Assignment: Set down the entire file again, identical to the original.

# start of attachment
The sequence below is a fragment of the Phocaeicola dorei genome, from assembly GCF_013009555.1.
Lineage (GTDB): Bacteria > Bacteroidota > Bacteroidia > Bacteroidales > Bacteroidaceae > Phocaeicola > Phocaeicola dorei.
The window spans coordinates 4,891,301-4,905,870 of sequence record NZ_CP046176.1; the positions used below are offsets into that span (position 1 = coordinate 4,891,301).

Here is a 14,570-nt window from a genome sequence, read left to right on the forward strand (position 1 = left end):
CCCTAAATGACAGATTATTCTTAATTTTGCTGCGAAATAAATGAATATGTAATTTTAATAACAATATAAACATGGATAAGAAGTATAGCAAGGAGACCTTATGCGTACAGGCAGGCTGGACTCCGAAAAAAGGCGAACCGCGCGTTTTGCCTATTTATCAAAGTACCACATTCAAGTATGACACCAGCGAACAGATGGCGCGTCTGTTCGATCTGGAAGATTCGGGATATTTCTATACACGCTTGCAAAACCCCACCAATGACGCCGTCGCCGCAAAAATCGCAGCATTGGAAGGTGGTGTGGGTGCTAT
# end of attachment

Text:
The sequence below is a fragment of the Phocaeicola dorei genome, from assembly GCF_013009555.1.
Lineage (GTDB): Bacteria > Bacteroidota > Bacteroidia > Bacteroidales > Bacteroidaceae > Phocaeicola > Phocaeicola dorei.
The window spans coordinates 4,891,301-4,905,870 of sequence record NZ_CP046176.1; the positions used below are offsets into that span (position 1 = coordinate 4,891,301).

Here is a 14,570-nt window from a genome sequence, read left to right on the forward strand (position 1 = left end):
CCCTAAATGACAGATTATTCTTAATTTTGCTGCGAAATAAATGAATATGTAATTTTAATAACAATATAAACATGGATAAGAAGTATAGCAAGGAGACCTTATGCGTACAGGCAGGCTGGACTCCGAAAAAAGGCGAACCGCGCGTTTTGCCTATTTATCAAAGTACCACATTCAAGTATGACACCAGCGAACAGATGGCGCGTCTGTTCGATCTGGAAGATTCGGGATATTTCTATACACGCTTGCAAAACCCCACCAATGACGCCGTCGCCGCAAAAATCGCAGCATTGGAAGGTGGTGTGGGTGCTAT